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asked bank Bankok Batu Beru beard began berth binnacle boats bridge cabin Captain Whalley chap cheroot coast course cried dark dead deck devil door earth engineer eyes face feeling feet fellow fool glance gone hand head heard heart HEART OF DARKNESS ivory Judea keep knew Kurtz lascar leaning light live looked Mahon Malay Martini-Henry Massy Massy's mate murmured never niggers night once Pangu patent slip pilgrims port prau remember Ringdove river round sampan savage seemed Serang shadow ship shore side silence skipper smoke Sofala somber sort soul sound stared steamboat steamer Sterne stood straight stream suddenly talk tell thing thought tion took trees Tuan turned uncon unsound method Van Wyk voice waiting walked watch Whal Whalley's whisper word
Page 172 - True, he had made that last stride, he had stepped over the edge, while I had been permitted to draw back my hesitating foot. And perhaps in this is the whole difference; perhaps all the wisdom, and all truth, and all sincerity, are just compressed into that inappreciable moment of time in which we step over the threshold of the invisible.
Page 46 - And then I saw the men of the East — they were looking at me. The whole length of the jetty was full of people. I saw brown, bronze, yellow faces, the black eyes, the glitter, the colour of an Eastern crowd. And all these beings stared without a murmur, without a sigh, without a movement.
Page 171 - Droll thing life is — that mysterious arrangement of merciless logic for a futile purpose. The most you can hope from it is some knowledge of yourself — that comes too late — a crop of unextinguishable regrets.
Page 58 - It was the farthest point of navigation and the culminating point of my experience. It seemed somehow to throw a kind of light on everything about me — and into my thoughts. It was sombre enough, too — and pitiful — not extraordinary in any way — not very clear either. No, not very clear. And yet it seemed to throw a kind of light.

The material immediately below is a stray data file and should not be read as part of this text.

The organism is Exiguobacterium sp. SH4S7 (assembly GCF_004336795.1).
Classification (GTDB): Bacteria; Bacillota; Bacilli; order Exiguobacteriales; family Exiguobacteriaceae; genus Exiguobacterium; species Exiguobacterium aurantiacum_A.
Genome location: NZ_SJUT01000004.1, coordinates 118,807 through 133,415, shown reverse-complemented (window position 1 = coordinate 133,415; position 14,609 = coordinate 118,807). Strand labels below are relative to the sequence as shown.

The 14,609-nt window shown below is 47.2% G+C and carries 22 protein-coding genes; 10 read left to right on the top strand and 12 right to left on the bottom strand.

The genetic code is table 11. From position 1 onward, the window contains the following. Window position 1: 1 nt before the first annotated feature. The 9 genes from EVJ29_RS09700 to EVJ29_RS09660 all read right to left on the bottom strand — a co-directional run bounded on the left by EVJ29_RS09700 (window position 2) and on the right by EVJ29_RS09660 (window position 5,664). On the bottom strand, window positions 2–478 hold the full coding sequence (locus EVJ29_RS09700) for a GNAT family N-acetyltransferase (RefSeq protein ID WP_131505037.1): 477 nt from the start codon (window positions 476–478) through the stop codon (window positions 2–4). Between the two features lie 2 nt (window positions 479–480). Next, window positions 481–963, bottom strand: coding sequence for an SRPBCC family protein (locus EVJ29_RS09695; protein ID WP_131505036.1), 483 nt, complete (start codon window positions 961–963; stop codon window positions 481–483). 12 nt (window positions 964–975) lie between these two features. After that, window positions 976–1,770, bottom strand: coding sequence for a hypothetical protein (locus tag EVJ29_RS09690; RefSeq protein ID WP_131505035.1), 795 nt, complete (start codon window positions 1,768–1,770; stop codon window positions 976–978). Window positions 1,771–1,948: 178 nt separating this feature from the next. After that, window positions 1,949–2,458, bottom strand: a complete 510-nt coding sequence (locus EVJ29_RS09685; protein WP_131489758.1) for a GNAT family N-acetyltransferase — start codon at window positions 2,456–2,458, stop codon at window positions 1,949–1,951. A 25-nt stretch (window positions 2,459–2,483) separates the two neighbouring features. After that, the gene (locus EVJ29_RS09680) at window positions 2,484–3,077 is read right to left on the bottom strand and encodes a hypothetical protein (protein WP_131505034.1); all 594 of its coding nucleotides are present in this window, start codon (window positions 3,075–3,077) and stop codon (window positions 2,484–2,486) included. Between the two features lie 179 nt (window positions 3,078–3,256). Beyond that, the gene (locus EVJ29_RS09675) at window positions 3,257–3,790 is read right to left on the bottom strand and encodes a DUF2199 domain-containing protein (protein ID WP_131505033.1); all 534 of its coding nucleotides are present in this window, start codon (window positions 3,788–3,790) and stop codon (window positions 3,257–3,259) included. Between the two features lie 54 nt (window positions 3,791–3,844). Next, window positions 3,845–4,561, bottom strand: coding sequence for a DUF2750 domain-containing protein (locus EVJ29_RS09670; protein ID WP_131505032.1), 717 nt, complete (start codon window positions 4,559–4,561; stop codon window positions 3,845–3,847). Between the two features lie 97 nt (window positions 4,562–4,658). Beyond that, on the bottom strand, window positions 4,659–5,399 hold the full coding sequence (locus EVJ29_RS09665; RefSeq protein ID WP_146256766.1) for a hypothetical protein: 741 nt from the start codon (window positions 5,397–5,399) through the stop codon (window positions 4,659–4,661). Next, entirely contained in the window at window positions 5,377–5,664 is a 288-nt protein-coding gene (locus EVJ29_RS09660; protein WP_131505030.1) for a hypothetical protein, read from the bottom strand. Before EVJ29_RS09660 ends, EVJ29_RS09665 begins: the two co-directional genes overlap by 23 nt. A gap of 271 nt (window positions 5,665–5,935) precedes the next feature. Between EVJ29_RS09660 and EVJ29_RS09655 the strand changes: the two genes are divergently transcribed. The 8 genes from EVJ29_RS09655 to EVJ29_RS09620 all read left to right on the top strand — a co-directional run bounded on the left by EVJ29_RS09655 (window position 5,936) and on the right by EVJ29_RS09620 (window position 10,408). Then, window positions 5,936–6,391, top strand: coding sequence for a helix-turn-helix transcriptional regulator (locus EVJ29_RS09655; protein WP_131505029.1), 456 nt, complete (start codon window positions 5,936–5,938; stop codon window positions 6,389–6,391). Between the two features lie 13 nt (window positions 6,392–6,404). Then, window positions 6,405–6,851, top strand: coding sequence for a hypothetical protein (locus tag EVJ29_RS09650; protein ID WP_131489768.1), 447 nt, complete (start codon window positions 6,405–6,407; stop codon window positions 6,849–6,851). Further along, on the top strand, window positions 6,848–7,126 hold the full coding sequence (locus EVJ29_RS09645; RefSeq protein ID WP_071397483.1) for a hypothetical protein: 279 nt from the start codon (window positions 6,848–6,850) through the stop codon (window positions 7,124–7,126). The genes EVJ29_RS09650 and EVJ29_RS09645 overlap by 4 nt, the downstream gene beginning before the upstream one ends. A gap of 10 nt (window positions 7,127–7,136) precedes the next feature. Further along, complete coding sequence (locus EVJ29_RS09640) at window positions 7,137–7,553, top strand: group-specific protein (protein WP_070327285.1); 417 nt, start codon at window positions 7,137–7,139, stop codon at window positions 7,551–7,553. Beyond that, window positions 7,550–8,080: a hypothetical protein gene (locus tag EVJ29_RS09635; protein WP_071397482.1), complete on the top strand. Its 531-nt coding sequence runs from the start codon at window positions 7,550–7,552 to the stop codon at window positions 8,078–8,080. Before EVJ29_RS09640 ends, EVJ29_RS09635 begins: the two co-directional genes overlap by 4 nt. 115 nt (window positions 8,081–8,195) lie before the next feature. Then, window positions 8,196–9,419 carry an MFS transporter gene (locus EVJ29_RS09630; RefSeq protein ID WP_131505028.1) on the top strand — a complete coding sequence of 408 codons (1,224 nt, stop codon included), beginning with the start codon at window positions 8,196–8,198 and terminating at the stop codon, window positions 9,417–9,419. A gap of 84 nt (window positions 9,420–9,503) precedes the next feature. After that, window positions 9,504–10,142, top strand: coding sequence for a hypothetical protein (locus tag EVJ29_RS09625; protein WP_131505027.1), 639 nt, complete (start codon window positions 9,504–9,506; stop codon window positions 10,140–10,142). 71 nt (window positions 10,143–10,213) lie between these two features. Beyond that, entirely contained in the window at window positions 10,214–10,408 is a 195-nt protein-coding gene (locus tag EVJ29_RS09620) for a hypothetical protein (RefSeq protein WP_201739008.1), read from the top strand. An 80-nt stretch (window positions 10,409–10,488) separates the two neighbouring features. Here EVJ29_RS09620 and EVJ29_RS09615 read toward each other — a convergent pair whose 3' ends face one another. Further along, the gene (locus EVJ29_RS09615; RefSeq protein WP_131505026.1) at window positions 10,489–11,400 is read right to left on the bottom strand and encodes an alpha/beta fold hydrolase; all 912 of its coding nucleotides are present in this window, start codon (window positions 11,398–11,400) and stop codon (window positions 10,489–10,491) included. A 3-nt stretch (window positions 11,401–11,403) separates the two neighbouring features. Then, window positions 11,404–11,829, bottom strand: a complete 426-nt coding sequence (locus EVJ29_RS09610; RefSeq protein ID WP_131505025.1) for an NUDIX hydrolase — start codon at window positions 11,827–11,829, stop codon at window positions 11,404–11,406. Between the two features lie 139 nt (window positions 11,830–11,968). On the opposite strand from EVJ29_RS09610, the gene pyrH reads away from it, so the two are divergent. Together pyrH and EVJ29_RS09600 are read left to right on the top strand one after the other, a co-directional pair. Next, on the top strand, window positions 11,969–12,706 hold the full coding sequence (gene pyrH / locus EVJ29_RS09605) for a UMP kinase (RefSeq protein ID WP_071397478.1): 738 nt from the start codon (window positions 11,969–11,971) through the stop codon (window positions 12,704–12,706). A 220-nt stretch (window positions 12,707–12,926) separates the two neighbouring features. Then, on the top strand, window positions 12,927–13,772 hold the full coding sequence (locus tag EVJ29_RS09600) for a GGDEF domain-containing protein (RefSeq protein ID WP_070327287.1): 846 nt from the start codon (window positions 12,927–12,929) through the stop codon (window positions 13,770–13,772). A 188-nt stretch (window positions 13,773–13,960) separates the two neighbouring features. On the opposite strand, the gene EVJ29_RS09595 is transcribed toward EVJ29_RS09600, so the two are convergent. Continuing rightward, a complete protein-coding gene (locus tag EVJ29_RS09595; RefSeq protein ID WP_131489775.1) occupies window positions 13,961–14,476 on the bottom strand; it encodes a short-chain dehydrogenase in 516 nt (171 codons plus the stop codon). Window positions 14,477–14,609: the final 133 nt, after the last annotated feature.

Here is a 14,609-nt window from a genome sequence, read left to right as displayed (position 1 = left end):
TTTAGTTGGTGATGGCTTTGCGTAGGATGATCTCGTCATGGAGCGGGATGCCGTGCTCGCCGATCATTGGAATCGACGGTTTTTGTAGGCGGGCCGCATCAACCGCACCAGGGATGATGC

Page 109 - Yes, it was ugly enough; but if you were man enough you would admit to yourself that there was in you just the faintest trace of a response to the terrible frankness of that noise, a dim suspicion of there being a meaning in it which you— you so remote from the night of first ages— could comprehend.
Page 41 - I remember my youth and the feeling that will never come back any more— the feeling that I could last for ever, outlast the sea, the earth, and all men; the deceitful feeling that lures us on to joys, to perils, to love, to vain effort— to death...
Page 154 - She was savage and superb, wild-eyed and magnificent; there was something ominous and stately in her deliberate progress. And in the hush that had fallen suddenly upon the whole sorrowful land, the immense wilderness, the colossal body of the fecund and mysterious life seemed to look at her, pensive, as though it had been looking at the image of its own tenebrous and passionate soul.
Page 94 - It had become so pitch dark that we listeners could hardly see one another. For a long time already he, sitting apart, had been no more to us than a voice. There was not a word from anybody. The others might have been asleep, but I was awake. I listened, I listened on the watch for the sentence, for the word, that would give me the clew to the faint uneasiness inspired by this narrative that seemed to shape itself without human lips in the heavy nightair of the river. "... Yes — I let him run on,"...
Page 120 - No fear can stand up to hunger, no patience can wear it out, disgust simply does not exist where hunger is; and as to superstition, beliefs, and what you may call principles, they are less than chaff in a breeze.